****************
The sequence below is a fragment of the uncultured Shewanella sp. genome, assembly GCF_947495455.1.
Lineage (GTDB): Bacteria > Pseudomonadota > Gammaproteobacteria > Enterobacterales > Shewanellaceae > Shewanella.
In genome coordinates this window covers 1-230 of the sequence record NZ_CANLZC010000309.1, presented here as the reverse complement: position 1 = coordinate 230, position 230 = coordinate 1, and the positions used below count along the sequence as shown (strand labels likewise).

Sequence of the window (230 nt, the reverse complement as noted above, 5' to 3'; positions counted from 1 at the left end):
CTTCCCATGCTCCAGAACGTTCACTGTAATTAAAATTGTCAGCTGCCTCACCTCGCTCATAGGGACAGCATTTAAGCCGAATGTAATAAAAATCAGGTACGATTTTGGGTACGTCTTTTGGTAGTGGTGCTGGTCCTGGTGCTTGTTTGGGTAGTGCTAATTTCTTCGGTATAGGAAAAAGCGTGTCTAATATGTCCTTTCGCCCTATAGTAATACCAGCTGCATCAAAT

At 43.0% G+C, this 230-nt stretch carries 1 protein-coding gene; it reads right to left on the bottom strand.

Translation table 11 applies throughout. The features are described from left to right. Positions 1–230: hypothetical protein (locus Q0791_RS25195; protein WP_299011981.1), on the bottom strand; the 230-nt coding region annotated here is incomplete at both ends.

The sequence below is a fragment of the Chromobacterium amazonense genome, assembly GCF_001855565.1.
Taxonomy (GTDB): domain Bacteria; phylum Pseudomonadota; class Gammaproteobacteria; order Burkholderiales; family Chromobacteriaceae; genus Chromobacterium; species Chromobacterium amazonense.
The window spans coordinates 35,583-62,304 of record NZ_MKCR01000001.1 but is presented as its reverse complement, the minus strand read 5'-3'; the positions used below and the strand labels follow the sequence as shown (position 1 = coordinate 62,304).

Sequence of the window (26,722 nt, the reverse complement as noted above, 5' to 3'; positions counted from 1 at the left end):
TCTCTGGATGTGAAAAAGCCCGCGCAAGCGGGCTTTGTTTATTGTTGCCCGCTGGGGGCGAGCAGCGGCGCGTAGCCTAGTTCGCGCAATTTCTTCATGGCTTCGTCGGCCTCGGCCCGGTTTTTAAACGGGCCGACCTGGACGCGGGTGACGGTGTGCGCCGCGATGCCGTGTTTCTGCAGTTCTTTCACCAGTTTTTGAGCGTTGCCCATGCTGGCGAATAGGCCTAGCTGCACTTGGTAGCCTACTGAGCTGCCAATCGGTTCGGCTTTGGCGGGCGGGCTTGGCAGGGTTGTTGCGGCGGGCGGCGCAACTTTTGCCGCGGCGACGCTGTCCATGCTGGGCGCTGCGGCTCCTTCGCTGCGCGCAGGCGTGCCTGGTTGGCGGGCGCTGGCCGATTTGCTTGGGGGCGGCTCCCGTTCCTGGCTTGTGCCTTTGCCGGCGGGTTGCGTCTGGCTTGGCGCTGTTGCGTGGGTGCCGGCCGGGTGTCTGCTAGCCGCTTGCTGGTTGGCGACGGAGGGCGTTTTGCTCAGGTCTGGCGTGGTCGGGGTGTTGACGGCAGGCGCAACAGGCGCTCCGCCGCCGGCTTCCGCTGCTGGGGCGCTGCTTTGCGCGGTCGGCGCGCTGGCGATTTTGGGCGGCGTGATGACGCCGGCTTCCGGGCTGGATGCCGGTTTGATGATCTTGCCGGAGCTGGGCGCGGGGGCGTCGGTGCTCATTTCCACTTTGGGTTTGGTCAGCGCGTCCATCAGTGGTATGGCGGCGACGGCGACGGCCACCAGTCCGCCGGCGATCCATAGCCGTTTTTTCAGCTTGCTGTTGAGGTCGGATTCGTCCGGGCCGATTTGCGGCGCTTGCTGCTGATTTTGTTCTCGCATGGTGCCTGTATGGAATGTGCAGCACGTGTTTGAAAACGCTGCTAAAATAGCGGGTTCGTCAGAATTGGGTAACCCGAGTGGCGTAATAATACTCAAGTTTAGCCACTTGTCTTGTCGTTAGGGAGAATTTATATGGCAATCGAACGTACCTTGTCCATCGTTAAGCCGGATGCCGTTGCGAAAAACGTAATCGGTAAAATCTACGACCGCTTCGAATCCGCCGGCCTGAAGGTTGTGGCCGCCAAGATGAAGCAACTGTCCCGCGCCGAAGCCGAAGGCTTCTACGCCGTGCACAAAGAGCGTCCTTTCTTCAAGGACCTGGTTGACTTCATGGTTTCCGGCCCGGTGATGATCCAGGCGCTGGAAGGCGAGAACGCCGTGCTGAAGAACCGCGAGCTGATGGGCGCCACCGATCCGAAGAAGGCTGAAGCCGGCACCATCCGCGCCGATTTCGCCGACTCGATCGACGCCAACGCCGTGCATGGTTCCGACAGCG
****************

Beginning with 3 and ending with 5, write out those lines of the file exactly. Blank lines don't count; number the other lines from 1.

In genome coordinates this window covers 1-230 of the sequence record NZ_CANLZC010000309.1, presented here as the reverse complement: position 1 = coordinate 230, position 230 = coordinate 1, and the positions used below count along the sequence as shown (strand labels likewise).

Sequence of the window (230 nt, the reverse complement as noted above, 5' to 3'; positions counted from 1 at the left end):
CTTCCCATGCTCCAGAACGTTCACTGTAATTAAAATTGTCAGCTGCCTCACCTCGCTCATAGGGACAGCATTTAAGCCGAATGTAATAAAAATCAGGTACGATTTTGGGTACGTCTTTTGGTAGTGGTGCTGGTCCTGGTGCTTGTTTGGGTAGTGCTAATTTCTTCGGTATAGGAAAAAGCGTGTCTAATATGTCCTTTCGCCCTATAGTAATACCAGCTGCATCAAAT